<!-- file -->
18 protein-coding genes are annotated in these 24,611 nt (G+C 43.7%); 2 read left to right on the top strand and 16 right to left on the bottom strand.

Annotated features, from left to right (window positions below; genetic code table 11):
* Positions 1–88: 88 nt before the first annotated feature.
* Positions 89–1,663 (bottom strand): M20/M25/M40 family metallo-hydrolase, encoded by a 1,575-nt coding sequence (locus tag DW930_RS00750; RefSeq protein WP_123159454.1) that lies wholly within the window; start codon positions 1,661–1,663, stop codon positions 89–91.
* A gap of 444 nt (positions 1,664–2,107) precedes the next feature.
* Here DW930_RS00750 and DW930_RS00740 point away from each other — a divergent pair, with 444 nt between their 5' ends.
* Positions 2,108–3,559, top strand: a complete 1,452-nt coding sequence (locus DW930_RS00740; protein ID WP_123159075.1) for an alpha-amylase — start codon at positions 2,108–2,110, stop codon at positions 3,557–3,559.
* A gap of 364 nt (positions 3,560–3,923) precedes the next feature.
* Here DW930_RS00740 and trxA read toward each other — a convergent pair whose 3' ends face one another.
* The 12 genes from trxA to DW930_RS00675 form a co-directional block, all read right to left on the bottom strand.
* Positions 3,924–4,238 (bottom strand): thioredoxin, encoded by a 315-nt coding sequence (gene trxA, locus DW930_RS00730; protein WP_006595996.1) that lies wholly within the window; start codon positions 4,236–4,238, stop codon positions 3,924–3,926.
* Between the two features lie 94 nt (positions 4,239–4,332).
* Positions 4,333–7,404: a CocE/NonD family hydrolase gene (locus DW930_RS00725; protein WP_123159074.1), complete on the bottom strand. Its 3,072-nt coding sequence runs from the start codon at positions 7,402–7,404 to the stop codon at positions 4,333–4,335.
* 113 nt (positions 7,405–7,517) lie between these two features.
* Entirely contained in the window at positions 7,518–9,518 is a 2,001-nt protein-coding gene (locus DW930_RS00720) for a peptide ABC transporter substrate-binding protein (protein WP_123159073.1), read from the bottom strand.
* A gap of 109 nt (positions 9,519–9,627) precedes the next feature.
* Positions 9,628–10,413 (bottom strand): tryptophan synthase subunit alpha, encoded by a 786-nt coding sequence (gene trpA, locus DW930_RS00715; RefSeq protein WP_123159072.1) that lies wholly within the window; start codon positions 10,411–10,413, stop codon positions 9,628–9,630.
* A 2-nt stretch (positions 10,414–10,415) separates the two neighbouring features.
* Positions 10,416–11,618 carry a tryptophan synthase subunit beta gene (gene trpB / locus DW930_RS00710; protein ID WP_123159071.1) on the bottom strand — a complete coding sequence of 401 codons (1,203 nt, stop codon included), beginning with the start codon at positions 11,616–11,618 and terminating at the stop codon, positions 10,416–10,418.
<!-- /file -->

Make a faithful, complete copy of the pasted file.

18 protein-coding genes are annotated in these 24,611 nt (G+C 43.7%); 2 read left to right on the top strand and 16 right to left on the bottom strand.

Annotated features, from left to right (window positions below; genetic code table 11):
* Positions 1–88: 88 nt before the first annotated feature.
* Positions 89–1,663 (bottom strand): M20/M25/M40 family metallo-hydrolase, encoded by a 1,575-nt coding sequence (locus tag DW930_RS00750; RefSeq protein WP_123159454.1) that lies wholly within the window; start codon positions 1,661–1,663, stop codon positions 89–91.
* A gap of 444 nt (positions 1,664–2,107) precedes the next feature.
* Here DW930_RS00750 and DW930_RS00740 point away from each other — a divergent pair, with 444 nt between their 5' ends.
* Positions 2,108–3,559, top strand: a complete 1,452-nt coding sequence (locus DW930_RS00740; protein ID WP_123159075.1) for an alpha-amylase — start codon at positions 2,108–2,110, stop codon at positions 3,557–3,559.
* A gap of 364 nt (positions 3,560–3,923) precedes the next feature.
* Here DW930_RS00740 and trxA read toward each other — a convergent pair whose 3' ends face one another.
* The 12 genes from trxA to DW930_RS00675 form a co-directional block, all read right to left on the bottom strand.
* Positions 3,924–4,238 (bottom strand): thioredoxin, encoded by a 315-nt coding sequence (gene trxA, locus DW930_RS00730; protein WP_006595996.1) that lies wholly within the window; start codon positions 4,236–4,238, stop codon positions 3,924–3,926.
* Between the two features lie 94 nt (positions 4,239–4,332).
* Positions 4,333–7,404: a CocE/NonD family hydrolase gene (locus DW930_RS00725; protein WP_123159074.1), complete on the bottom strand. Its 3,072-nt coding sequence runs from the start codon at positions 7,402–7,404 to the stop codon at positions 4,333–4,335.
* 113 nt (positions 7,405–7,517) lie between these two features.
* Entirely contained in the window at positions 7,518–9,518 is a 2,001-nt protein-coding gene (locus DW930_RS00720) for a peptide ABC transporter substrate-binding protein (protein WP_123159073.1), read from the bottom strand.
* A gap of 109 nt (positions 9,519–9,627) precedes the next feature.
* Positions 9,628–10,413 (bottom strand): tryptophan synthase subunit alpha, encoded by a 786-nt coding sequence (gene trpA, locus DW930_RS00715; RefSeq protein WP_123159072.1) that lies wholly within the window; start codon positions 10,411–10,413, stop codon positions 9,628–9,630.
* A 2-nt stretch (positions 10,414–10,415) separates the two neighbouring features.
* Positions 10,416–11,618 carry a tryptophan synthase subunit beta gene (gene trpB / locus DW930_RS00710; protein ID WP_123159071.1) on the bottom strand — a complete coding sequence of 401 codons (1,203 nt, stop codon included), beginning with the start codon at positions 11,616–11,618 and terminating at the stop codon, positions 10,416–10,418.